Prior to his current appointments, Dr. Quinn served as chair of Oral and Maxillofacial Surgery at the Hospital of the University of Pennsylvania, and at Penn’s School of Dental Medicine, for 22 years. He is the Schoenleber endowed Professor of Oral and Maxillofacial Surgery and is an internationally recognized expert in the field of temporomandibular joint surgery and surgical management of high-flow maxillofacial arterio-venous malformations. He pioneered the development of the only FDA-approved stock temporomandibular joint implant that is now the most widely used jaw joint replacement device both within the United States and internationally.
MIC: Ecosystem Collaboration Grant
The Media, Inequality and Change (MIC) Center at Penn’s Annenberg School for Communication and Rutgers’ School of Communication and Information has received a Philadelphia News Ecosystem Collaboration Grant from the Lenfest Institute for Journalism. Penn’s co-director of the MIC is Victor Pickard, an associate professor of communication at Annenberg.
The Institute announced six projects for its inaugural Philadelphia Ecosystem Collaboration Grants. The grant program collaboration is designed to encourage partnership on a broad array of journalism projects serving the public interest of the diverse communities of the greater Philadelphia region.
Together with its partner groups, Media Mobilizing Project and The Philadelphia Inquirer Opinion section, MIC will use its grant to create the Community Journalist Exchange, a series of dialogues between a diverse group of Philadelphia’s leading journalists and Philadelphia’s leading public advocates from across the political spectrum, in the run-up to the municipal elections on May 21.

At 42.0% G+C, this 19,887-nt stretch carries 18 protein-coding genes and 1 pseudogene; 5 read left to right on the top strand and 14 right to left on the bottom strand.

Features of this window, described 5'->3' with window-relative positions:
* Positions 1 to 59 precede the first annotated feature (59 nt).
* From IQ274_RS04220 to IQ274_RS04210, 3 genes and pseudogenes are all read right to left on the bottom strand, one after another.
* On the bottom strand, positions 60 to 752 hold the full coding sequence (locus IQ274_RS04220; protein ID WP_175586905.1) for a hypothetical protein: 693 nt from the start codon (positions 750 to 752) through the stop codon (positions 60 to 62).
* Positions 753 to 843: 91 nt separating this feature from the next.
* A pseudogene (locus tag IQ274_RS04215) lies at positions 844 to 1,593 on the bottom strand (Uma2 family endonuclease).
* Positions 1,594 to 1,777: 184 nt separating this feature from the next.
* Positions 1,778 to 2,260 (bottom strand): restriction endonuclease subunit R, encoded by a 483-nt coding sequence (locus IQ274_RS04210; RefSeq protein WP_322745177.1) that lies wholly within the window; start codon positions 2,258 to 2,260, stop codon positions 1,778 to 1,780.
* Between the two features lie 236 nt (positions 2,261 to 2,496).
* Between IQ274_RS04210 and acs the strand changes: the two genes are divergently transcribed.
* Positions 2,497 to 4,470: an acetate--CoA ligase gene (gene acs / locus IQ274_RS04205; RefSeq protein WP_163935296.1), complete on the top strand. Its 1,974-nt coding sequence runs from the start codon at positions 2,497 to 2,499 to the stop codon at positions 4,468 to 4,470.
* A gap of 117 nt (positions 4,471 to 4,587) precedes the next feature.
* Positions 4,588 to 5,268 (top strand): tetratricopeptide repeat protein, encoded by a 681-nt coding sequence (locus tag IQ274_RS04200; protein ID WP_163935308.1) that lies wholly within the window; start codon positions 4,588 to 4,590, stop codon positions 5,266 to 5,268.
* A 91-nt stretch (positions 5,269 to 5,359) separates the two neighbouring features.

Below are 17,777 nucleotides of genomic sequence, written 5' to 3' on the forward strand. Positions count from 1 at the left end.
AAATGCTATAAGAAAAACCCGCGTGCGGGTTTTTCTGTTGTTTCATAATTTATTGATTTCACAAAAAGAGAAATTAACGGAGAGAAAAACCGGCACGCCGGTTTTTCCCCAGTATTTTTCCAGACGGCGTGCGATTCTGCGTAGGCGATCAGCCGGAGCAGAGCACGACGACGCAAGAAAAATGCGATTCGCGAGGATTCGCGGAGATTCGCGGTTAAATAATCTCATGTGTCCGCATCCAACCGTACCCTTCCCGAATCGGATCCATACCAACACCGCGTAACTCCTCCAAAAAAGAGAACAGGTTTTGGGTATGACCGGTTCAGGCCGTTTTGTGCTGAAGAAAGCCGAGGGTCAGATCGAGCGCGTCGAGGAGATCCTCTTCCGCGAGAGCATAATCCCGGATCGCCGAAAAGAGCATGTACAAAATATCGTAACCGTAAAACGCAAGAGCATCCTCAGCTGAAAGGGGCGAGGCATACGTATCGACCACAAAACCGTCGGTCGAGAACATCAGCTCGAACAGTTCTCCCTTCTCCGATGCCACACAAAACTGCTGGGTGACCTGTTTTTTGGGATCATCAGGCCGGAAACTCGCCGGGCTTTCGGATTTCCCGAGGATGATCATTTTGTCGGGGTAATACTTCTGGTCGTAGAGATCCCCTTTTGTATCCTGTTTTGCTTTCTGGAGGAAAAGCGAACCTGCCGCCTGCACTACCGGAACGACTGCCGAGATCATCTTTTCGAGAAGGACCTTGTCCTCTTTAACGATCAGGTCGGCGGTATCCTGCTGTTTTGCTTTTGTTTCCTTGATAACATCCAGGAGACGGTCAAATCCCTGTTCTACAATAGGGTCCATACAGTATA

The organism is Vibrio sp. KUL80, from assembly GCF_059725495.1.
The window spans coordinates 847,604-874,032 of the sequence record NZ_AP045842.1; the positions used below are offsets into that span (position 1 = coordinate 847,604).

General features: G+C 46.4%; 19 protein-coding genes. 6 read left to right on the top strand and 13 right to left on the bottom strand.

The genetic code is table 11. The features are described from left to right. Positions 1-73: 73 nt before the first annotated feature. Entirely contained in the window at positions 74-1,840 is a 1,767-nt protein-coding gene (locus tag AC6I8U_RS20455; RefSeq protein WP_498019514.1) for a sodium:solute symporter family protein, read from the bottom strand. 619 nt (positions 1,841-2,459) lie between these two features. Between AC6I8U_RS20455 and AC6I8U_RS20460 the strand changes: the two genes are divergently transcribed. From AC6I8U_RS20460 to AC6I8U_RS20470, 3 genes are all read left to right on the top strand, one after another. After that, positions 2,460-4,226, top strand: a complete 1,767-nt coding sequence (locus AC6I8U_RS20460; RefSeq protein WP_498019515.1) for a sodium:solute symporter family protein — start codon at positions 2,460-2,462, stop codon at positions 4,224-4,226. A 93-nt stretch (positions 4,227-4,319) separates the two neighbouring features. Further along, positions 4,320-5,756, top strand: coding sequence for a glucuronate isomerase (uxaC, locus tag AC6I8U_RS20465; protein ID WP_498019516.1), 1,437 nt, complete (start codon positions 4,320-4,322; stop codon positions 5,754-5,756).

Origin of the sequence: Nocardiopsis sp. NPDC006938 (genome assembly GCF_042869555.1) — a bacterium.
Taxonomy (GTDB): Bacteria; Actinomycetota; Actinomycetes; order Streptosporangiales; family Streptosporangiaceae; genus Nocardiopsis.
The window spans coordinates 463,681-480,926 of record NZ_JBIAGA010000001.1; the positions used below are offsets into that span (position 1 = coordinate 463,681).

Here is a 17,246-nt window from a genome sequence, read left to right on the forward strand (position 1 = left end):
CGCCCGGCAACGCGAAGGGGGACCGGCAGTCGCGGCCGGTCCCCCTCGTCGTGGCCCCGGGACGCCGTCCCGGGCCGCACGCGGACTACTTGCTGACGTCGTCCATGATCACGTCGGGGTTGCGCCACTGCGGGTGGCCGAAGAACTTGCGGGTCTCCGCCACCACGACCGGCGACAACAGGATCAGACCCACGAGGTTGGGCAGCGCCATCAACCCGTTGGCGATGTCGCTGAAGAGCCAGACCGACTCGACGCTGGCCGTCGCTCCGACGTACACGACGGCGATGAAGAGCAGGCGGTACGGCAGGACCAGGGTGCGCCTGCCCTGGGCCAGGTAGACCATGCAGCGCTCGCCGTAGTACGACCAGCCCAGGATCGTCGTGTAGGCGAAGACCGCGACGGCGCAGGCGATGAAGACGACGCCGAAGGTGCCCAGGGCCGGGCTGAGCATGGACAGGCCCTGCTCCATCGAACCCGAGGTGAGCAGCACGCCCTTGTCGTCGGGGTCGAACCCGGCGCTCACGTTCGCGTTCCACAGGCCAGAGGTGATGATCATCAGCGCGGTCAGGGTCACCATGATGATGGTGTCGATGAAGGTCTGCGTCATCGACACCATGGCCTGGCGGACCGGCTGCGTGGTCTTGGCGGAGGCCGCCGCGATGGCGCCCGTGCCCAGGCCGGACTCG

Given that local elections are a moment when people from across the city engage with the most pressing local issues, MIC and its partners will bring together community activists with journalists who cover these beats for Philadelphia’s media. Issues they hope to explore include public education, housing, poverty/work, criminal justice, climate change and environmental justice, and health and harm reduction.
Ishir Seth, Tanvi Kapur, Beatriz Go, WenTao Zhang: Y-Prize
Ishir Seth (C’20,W’20), Tanvi Kapur (W’19), Beatriz Go (W’19) and WenTao Zhang (C’19,W’19) make up the winning team, Nosoco Technologies, of this year’s Y-Prize. They will receive $10,000 for their plans for a new, improved catheter designed to stop infections at the source. They will also be entered into the semi-final round of the Penn Startup Challenge. The idea was inspired by Mr. Zhang’s grandfather, who died from complications due to a catheter-related infection.
Their plan is to incorporate micro-size crevices into the catheter wall to prevent or disrupt the formation of biofilms, a super-thin slime of bacteria that clings to a surface. Many biofilms are harmless, but when “bad” bacteria band together, it can cause infection. For hospital patients who need a catheter, such infections are a serious problem that costs insurers and hospitals $3.5 billion a year in the United States alone.
The group has worked with researchers at the Perelman School of Medicine and CHOP on their idea, and now with the Y-Prize money, Nosoco will move toward testing the viability of the product. In vivo testing and clinical trials would come next.
The Y-Prize is a collaboration between Penn Engineering, Wharton’s William and Phyllis Mack Institute for Innovation Management, Penn Wharton Entrepreneurship and the Penn Center for Innovation. Applicants submit a video pitch explaining their idea, why it’s needed and how they plan to make it happen.